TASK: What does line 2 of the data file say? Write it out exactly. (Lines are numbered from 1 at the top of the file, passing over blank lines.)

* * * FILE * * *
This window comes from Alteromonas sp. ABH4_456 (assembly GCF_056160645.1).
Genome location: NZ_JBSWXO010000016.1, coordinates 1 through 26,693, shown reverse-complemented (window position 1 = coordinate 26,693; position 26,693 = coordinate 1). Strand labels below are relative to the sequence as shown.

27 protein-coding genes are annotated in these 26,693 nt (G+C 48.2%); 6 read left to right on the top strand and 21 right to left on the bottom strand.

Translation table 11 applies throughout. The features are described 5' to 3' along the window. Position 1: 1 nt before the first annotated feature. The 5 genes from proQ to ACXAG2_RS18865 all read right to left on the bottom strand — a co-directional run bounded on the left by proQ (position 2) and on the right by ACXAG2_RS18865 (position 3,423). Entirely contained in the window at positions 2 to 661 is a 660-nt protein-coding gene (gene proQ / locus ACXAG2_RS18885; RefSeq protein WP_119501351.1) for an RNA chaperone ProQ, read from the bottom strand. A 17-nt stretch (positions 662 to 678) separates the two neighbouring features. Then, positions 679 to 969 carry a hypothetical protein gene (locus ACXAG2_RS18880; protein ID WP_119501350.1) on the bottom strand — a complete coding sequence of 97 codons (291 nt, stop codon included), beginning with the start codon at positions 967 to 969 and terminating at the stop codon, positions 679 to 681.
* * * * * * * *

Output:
Genome location: NZ_JBSWXO010000016.1, coordinates 1 through 26,693, shown reverse-complemented (window position 1 = coordinate 26,693; position 26,693 = coordinate 1). Strand labels below are relative to the sequence as shown.